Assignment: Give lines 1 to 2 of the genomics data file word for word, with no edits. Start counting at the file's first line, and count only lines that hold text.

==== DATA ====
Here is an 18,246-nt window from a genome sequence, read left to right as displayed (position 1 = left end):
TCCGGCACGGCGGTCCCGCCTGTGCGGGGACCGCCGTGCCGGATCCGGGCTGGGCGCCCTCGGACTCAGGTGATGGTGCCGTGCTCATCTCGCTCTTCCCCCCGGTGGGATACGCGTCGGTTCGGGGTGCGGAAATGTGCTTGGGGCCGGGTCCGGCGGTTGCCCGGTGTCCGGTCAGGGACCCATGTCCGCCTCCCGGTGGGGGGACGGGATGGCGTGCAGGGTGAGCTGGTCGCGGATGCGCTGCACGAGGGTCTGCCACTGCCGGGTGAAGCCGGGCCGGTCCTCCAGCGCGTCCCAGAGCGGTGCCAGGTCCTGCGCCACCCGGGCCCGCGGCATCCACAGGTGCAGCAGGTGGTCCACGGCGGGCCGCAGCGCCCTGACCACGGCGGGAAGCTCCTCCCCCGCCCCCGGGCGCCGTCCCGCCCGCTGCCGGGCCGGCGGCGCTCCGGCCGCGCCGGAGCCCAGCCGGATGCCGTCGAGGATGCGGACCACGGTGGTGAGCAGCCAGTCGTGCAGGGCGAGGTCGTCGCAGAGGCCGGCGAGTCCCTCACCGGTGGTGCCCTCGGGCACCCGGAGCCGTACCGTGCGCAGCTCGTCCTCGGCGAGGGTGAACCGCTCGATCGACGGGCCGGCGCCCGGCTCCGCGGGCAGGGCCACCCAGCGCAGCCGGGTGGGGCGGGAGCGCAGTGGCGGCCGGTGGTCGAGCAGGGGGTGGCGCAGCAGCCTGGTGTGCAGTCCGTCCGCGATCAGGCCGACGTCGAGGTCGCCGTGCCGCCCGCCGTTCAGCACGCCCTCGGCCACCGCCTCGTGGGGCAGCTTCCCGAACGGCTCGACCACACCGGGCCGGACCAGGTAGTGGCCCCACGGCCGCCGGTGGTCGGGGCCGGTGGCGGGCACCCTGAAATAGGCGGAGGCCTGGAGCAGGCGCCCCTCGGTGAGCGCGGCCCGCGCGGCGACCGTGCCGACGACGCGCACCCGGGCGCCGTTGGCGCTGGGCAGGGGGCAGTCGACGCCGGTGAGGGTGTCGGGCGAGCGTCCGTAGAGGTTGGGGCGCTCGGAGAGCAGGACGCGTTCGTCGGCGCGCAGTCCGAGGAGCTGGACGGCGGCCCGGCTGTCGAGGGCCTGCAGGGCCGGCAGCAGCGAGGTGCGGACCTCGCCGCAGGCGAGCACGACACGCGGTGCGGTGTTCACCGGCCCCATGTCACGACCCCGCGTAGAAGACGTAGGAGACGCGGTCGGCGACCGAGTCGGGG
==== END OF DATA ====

Here is an 18,246-nt window from a genome sequence, read left to right as displayed (position 1 = left end):
TCCGGCACGGCGGTCCCGCCTGTGCGGGGACCGCCGTGCCGGATCCGGGCTGGGCGCCCTCGGACTCAGGTGATGGTGCCGTGCTCATCTCGCTCTTCCCCCCGGTGGGATACGCGTCGGTTCGGGGTGCGGAAATGTGCTTGGGGCCGGGTCCGGCGGTTGCCCGGTGTCCGGTCAGGGACCCATGTCCGCCTCCCGGTGGGGGGACGGGATGGCGTGCAGGGTGAGCTGGTCGCGGATGCGCTGCACGAGGGTCTGCCACTGCCGGGTGAAGCCGGGCCGGTCCTCCAGCGCGTCCCAGAGCGGTGCCAGGTCCTGCGCCACCCGGGCCCGCGGCATCCACAGGTGCAGCAGGTGGTCCACGGCGGGCCGCAGCGCCCTGACCACGGCGGGAAGCTCCTCCCCCGCCCCCGGGCGCCGTCCCGCCCGCTGCCGGGCCGGCGGCGCTCCGGCCGCGCCGGAGCCCAGCCGGATGCCGTCGAGGATGCGGACCACGGTGGTGAGCAGCCAGTCGTGCAGGGCGAGGTCGTCGCAGAGGCCGGCGAGTCCCTCACCGGTGGTGCCCTCGGGCACCCGGAGCCGTACCGTGCGCAGCTCGTCCTCGGCGAGGGTGAACCGCTCGATCGACGGGCCGGCGCCCGGCTCCGCGGGCAGGGCCACCCAGCGCAGCCGGGTGGGGCGGGAGCGCAGTGGCGGCCGGTGGTCGAGCAGGGGGTGGCGCAGCAGCCTGGTGTGCAGTCCGTCCGCGATCAGGCCGACGTCGAGGTCGCCGTGCCGCCCGCCGTTCAGCACGCCCTCGGCCACCGCCTCGTGGGGCAGCTTCCCGAACGGCTCGACCACACCGGGCCGGACCAGGTAGTGGCCCCACGGCCGCCGGTGGTCGGGGCCGGTGGCGGGCACCCTGAAATAGGCGGAGGCCTGGAGCAGGCGCCCCTCGGTGAGCGCGGCCCGCGCGGCGACCGTGCCGACGACGCGCACCCGGGCGCCGTTGGCGCTGGGCAGGGGGCAGTCGACGCCGGTGAGGGTGTCGGGCGAGCGTCCGTAGAGGTTGGGGCGCTCGGAGAGCAGGACGCGTTCGTCGGCGCGCAGTCCGAGGAGCTGGACGGCGGCCCGGCTGTCGAGGGCCTGCAGGGCCGGCAGCAGCGAGGTGCGGACCTCGCCGCAGGCGAGCACGACACGCGGTGCGGTGTTCACCGGCCCCATGTCACGACCCCGCGTAGAAGACGTAGGAGACGCGGTCGGCGACCGAGTCGGGG